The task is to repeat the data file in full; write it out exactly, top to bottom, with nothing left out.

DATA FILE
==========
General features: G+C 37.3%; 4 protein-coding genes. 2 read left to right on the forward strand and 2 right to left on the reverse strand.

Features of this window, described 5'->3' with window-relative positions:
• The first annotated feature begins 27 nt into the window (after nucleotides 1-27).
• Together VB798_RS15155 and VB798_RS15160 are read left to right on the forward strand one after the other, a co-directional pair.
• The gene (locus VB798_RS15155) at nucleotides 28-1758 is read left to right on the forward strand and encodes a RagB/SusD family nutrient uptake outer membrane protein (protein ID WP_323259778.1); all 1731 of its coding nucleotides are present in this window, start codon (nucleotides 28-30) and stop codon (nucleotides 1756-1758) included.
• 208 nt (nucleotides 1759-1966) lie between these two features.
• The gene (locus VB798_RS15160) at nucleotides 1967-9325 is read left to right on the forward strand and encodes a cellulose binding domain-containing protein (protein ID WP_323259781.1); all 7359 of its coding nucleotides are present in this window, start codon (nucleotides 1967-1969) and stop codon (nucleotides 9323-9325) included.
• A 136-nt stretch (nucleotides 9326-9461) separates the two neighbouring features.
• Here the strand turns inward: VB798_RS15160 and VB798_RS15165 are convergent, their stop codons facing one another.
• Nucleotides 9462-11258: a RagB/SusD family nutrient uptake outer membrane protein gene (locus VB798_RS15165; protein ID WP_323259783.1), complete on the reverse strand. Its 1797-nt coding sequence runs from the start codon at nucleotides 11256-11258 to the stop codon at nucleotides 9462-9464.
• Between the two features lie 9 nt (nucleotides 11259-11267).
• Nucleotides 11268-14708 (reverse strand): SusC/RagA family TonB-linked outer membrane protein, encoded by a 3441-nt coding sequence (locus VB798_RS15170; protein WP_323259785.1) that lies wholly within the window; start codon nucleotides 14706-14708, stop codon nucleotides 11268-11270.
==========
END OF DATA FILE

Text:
General features: G+C 37.3%; 4 protein-coding genes. 2 read left to right on the forward strand and 2 right to left on the reverse strand.

Features of this window, described 5'->3' with window-relative positions:
• The first annotated feature begins 27 nt into the window (after nucleotides 1-27).
• Together VB798_RS15155 and VB798_RS15160 are read left to right on the forward strand one after the other, a co-directional pair.
• The gene (locus VB798_RS15155) at nucleotides 28-1758 is read left to right on the forward strand and encodes a RagB/SusD family nutrient uptake outer membrane protein (protein ID WP_323259778.1); all 1731 of its coding nucleotides are present in this window, start codon (nucleotides 28-30) and stop codon (nucleotides 1756-1758) included.
• 208 nt (nucleotides 1759-1966) lie between these two features.
• The gene (locus VB798_RS15160) at nucleotides 1967-9325 is read left to right on the forward strand and encodes a cellulose binding domain-containing protein (protein ID WP_323259781.1); all 7359 of its coding nucleotides are present in this window, start codon (nucleotides 1967-1969) and stop codon (nucleotides 9323-9325) included.
• A 136-nt stretch (nucleotides 9326-9461) separates the two neighbouring features.
• Here the strand turns inward: VB798_RS15160 and VB798_RS15165 are convergent, their stop codons facing one another.
• Nucleotides 9462-11258: a RagB/SusD family nutrient uptake outer membrane protein gene (locus VB798_RS15165; protein ID WP_323259783.1), complete on the reverse strand. Its 1797-nt coding sequence runs from the start codon at nucleotides 11256-11258 to the stop codon at nucleotides 9462-9464.
• Between the two features lie 9 nt (nucleotides 11259-11267).
• Nucleotides 11268-14708 (reverse strand): SusC/RagA family TonB-linked outer membrane protein, encoded by a 3441-nt coding sequence (locus VB798_RS15170; protein WP_323259785.1) that lies wholly within the window; start codon nucleotides 14706-14708, stop codon nucleotides 11268-11270.